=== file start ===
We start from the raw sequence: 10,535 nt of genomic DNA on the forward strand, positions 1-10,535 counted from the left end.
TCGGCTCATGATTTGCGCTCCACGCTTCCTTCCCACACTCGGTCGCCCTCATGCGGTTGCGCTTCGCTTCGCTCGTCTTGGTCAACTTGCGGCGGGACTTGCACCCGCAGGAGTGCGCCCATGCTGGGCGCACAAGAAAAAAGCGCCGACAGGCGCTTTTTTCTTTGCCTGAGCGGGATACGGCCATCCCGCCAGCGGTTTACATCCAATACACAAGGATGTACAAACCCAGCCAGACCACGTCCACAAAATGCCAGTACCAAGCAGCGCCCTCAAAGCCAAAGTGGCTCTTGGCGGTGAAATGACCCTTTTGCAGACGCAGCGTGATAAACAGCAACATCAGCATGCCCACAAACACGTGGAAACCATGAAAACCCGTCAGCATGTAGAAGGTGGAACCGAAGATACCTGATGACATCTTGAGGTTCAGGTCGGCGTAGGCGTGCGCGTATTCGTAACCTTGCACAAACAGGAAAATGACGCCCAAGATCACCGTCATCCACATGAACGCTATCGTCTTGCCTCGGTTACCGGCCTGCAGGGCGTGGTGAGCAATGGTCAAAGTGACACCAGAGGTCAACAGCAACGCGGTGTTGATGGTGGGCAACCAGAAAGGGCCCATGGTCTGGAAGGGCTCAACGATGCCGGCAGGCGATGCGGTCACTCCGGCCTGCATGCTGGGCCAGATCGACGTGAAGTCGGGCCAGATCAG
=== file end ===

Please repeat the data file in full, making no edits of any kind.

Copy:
We start from the raw sequence: 10,535 nt of genomic DNA on the forward strand, positions 1-10,535 counted from the left end.
TCGGCTCATGATTTGCGCTCCACGCTTCCTTCCCACACTCGGTCGCCCTCATGCGGTTGCGCTTCGCTTCGCTCGTCTTGGTCAACTTGCGGCGGGACTTGCACCCGCAGGAGTGCGCCCATGCTGGGCGCACAAGAAAAAAGCGCCGACAGGCGCTTTTTTCTTTGCCTGAGCGGGATACGGCCATCCCGCCAGCGGTTTACATCCAATACACAAGGATGTACAAACCCAGCCAGACCACGTCCACAAAATGCCAGTACCAAGCAGCGCCCTCAAAGCCAAAGTGGCTCTTGGCGGTGAAATGACCCTTTTGCAGACGCAGCGTGATAAACAGCAACATCAGCATGCCCACAAACACGTGGAAACCATGAAAACCCGTCAGCATGTAGAAGGTGGAACCGAAGATACCTGATGACATCTTGAGGTTCAGGTCGGCGTAGGCGTGCGCGTATTCGTAACCTTGCACAAACAGGAAAATGACGCCCAAGATCACCGTCATCCACATGAACGCTATCGTCTTGCCTCGGTTACCGGCCTGCAGGGCGTGGTGAGCAATGGTCAAAGTGACACCAGAGGTCAACAGCAACGCGGTGTTGATGGTGGGCAACCAGAAAGGGCCCATGGTCTGGAAGGGCTCAACGATGCCGGCAGGCGATGCGGTCACTCCGGCCTGCATGCTGGGCCAGATCGACGTGAAGTCGGGCCAGATCAG